If you haven’t read the story of my incredible trip to the Lost City, please click here and check that out.
Below is some advice for booking and hiking to the Lost City in Northern Colombia.
We booked with Turcol tourism and landed the best guide ever. His name is Omar. Try to get him.
The tours are four, five or six days covering the same route and same distance. They also cost the same so if you want an extra night of accommodation or a couple of days worth of extra food (for no added cost), opt for a longer trip and relax more in this magical jungle.
The four day trip is ample time for the trek. We never felt rushed, though we did sometimes arrive to camp around 5 or 6 PM just before dark. You can often decide how many days you want after you begin the trip but it’s better to decide ahead of time so you can organize shorter hiking days right from the beginning. We had decided on doing five days so we could enjoy the area without being rushed but decided to end after four days because we loved our group so much. Also, because most of our group wanted to do the four day, we arrived at the last camp (or first camp when you begin the trek) around noon on day four. It was only 2-3 hours of hiking to get to the trailhead where the jeep would pick us up. Had we stayed, we would have basically been doing nothing for the whole day, which is another reason we decided to go.
The cost is approximately $300 USD, which includes guide, meals, accommodation and transportation.
The best places to stay before the trek are either Santa Marta or Taganga. Neither is worth writing home about.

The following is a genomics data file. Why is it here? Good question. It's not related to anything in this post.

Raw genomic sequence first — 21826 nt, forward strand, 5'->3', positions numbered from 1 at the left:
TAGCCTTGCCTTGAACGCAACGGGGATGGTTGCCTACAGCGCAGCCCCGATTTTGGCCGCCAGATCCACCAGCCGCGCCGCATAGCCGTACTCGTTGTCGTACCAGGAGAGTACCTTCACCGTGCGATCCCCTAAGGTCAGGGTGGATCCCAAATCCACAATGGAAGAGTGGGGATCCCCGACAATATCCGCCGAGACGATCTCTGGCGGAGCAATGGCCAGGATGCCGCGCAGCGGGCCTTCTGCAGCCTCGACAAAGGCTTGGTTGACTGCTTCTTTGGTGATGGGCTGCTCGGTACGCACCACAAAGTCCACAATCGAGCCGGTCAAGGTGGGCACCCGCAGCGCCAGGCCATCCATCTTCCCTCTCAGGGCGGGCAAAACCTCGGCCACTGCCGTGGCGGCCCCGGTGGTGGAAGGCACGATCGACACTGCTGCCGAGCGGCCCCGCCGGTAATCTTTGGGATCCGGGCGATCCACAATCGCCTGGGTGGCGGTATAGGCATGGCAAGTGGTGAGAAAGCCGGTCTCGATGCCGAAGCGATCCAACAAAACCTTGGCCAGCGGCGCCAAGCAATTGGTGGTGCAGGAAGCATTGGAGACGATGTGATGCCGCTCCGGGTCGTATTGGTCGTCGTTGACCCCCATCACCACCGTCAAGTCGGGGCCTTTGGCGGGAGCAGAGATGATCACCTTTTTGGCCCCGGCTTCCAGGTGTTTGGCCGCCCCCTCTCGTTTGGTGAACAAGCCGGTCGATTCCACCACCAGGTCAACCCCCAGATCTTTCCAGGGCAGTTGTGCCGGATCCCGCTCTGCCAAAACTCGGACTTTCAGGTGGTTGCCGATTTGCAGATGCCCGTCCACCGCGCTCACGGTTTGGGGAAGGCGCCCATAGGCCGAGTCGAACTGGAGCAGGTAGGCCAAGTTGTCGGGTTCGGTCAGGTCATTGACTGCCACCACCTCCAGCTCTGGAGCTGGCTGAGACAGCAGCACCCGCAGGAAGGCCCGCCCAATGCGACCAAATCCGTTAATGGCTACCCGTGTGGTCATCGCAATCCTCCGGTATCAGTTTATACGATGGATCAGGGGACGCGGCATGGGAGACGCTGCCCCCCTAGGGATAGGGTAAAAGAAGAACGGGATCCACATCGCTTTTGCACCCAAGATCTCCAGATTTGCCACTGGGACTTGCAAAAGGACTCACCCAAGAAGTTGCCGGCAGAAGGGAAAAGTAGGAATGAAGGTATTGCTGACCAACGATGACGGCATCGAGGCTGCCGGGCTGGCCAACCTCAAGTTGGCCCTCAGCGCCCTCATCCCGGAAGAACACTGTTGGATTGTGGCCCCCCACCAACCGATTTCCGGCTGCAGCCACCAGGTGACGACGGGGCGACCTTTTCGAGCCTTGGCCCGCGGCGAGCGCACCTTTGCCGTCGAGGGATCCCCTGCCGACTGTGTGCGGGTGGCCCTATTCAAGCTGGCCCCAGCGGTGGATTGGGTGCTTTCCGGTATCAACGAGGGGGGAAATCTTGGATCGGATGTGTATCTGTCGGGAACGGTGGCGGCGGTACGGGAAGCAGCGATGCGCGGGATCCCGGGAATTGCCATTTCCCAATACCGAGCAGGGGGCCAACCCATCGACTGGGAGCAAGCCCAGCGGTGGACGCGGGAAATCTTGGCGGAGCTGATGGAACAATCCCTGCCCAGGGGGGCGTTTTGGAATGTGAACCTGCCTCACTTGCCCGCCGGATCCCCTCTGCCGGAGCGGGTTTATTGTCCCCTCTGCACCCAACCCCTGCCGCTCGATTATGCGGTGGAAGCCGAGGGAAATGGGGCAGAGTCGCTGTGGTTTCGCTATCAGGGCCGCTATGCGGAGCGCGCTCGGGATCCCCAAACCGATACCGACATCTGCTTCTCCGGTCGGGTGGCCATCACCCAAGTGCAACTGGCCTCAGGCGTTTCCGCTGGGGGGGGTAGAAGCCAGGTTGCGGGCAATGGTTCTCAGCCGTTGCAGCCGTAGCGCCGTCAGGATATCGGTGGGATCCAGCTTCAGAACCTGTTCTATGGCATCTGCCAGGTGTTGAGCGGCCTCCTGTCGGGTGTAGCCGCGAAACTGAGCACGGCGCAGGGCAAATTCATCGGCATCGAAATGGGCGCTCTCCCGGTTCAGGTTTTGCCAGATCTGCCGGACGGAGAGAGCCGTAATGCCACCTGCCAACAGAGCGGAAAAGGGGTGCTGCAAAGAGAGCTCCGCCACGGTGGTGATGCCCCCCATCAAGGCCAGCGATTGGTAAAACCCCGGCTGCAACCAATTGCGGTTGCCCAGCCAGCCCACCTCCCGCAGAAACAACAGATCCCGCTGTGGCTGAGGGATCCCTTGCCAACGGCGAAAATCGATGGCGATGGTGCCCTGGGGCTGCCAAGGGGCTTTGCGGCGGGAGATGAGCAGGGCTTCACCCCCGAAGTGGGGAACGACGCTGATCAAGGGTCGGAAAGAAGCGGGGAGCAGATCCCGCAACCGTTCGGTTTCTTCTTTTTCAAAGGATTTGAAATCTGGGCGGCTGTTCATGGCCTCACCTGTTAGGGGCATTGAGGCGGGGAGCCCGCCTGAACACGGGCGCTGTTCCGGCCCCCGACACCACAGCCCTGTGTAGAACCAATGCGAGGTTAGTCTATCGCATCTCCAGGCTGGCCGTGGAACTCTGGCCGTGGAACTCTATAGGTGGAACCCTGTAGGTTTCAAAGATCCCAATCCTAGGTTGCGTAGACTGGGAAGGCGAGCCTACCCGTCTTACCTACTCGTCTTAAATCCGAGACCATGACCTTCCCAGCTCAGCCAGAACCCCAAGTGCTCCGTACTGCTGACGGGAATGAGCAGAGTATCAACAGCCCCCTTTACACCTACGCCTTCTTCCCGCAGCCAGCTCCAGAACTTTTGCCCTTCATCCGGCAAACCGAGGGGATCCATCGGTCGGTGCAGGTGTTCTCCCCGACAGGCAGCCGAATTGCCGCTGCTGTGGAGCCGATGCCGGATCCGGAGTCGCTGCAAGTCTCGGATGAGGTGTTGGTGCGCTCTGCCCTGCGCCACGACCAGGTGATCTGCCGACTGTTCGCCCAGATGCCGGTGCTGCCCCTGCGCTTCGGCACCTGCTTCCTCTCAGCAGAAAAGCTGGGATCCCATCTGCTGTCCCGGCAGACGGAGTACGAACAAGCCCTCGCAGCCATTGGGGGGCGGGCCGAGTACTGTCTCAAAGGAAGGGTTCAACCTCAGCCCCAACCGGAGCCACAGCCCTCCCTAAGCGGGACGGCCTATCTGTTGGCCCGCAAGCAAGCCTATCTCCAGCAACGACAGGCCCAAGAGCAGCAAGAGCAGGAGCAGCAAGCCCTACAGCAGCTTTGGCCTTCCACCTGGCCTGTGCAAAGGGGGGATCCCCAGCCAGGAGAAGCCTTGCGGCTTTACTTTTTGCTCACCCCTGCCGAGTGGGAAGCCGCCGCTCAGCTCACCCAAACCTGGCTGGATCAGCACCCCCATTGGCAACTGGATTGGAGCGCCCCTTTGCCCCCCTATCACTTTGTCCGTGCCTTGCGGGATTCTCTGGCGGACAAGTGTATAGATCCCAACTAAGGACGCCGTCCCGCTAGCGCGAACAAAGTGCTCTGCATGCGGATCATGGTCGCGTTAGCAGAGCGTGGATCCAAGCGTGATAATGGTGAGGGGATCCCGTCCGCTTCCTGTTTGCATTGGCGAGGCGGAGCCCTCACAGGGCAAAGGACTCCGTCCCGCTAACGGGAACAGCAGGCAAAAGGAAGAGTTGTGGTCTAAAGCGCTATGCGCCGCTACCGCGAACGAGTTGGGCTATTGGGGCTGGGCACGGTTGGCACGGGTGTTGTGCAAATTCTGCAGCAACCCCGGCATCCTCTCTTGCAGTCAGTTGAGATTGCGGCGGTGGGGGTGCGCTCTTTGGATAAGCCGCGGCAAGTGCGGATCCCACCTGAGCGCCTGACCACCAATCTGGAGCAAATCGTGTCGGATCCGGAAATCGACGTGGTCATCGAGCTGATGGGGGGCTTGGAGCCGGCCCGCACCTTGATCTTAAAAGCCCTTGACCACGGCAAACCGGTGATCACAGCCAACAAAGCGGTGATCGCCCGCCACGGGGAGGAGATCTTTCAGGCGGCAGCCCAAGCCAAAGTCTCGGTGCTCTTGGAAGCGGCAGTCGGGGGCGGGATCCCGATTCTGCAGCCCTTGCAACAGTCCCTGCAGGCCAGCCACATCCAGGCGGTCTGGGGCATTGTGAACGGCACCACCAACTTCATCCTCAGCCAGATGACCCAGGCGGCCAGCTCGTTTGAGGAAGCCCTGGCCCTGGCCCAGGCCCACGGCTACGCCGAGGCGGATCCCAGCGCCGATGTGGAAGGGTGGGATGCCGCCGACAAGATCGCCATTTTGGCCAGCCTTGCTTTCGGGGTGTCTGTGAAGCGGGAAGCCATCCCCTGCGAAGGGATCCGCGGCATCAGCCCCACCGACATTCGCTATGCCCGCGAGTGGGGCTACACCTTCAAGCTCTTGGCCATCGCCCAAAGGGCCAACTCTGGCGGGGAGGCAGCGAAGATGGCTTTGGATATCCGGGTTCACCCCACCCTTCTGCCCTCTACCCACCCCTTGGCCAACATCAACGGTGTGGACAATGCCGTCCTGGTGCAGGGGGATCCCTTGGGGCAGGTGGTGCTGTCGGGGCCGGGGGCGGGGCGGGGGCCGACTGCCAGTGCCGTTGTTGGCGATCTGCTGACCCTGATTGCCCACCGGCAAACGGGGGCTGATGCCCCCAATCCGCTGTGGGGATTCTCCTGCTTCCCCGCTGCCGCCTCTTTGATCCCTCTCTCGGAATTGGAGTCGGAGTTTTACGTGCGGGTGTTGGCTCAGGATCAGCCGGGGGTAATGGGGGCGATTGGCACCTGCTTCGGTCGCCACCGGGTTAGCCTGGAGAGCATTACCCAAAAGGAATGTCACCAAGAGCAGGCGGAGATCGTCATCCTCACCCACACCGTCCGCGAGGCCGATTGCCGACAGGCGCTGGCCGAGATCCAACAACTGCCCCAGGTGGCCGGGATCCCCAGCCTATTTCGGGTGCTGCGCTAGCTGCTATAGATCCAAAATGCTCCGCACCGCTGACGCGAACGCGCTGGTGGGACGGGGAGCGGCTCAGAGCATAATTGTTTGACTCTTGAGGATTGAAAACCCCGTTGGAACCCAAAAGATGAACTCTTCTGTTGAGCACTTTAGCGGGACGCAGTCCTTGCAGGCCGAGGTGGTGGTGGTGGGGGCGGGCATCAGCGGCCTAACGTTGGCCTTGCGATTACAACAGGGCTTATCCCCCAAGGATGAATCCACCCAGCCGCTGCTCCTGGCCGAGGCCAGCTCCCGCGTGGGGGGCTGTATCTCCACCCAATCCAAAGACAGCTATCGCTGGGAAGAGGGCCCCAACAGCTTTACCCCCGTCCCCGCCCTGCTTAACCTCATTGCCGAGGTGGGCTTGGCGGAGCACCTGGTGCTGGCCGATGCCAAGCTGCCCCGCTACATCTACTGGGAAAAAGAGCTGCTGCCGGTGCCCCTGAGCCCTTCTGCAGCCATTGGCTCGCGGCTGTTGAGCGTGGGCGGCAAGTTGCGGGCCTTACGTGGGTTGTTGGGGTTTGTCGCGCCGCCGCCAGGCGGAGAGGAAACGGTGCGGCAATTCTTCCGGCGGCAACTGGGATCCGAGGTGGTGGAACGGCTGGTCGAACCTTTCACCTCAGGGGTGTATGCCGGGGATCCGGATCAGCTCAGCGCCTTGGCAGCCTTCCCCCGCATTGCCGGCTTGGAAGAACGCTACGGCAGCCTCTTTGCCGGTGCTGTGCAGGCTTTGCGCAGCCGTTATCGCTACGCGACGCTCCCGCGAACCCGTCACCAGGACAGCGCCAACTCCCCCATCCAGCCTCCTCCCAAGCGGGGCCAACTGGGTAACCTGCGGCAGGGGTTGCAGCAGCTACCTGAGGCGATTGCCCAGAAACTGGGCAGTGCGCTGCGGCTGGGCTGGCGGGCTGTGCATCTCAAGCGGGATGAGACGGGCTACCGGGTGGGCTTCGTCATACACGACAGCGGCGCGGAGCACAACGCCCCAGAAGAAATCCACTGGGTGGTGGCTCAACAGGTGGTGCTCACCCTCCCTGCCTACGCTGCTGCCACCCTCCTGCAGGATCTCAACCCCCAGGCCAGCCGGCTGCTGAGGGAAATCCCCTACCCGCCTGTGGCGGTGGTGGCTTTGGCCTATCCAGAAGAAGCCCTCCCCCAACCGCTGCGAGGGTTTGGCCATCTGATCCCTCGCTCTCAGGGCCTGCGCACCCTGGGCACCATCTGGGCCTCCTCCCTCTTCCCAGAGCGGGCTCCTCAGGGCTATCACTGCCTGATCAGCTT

The dry season is December to March, which is when we went. They go year round and if you want a much more crazy adventure, try going in the rainy season when you need to cross waist-high rivers with your bag over your head while holding onto a rope so you don’t get washed down the river. Good fun. Maybe?
– Pack light and only bring a day bag and NOT your full-size backpack. It is really hot and humid.
– I left my DSLR at the hostel, which I regret. I thought it would be too humid but it wasn’t that bad in March. Bring your camera and as many batteries as you can. The first camp has electricity. The rest do not.
– I didn’t find the bugs that bad but you’ll probably enjoy having bug spray. Waterproof sunscreen is a good idea as well.
– Toilet paper should be on you at all times when travelling South America, whether you go on a trek or not.
– A headlamp is probably the best investment I have ever made for travel gear. Get one and bring one!
– Bring a swim suit and 2 pairs of clothing. One pair for hiking and one pair for sleeping/resting at night. Don’t bother changing for the hike as it will be sweaty/dirty/wet within minutes. Also, nothing dries because of the humidity.
– Bring a towel. There are showers at the camps, though we didn’t bother. However, we did enjoy every swim we could, which was like a shower. Towels came in handy.
– In the dry season, running shoes are probably fine but hiking shoes are better. There are a few times where you need to take them off to cross the river so if you have hybrid sandles/hikers, that would be handy as well. Not a big deal but flip-flops are always a good idea.
– We enjoyed simply chatting in the evenings and sleeping early but many people love a book or cards or something to do when downtime hits.
– Bring a water bottle. Even if it’s just a bottle of spring water that you can refill along the way. Purified water is provided but the bottles are not. Also, some people prefer to extra-purify their water. Some had their own tablets and some had UV light machines. I just drank the water provided and was fine but if you want to go the extra mile, please do.
– We didn’t bring snacks, which was good because there are shops along the way and our guide was always giving us small chocolate bars and fruit. But, feel free to bring some snacks if it makes you jump for joy.
– That’s about it. The rest is common sense. Prescription drugs, toothbrush, toothpaste, etc.
ANY QUESTIONS? PLEASE ASK IN THE COMMENTS!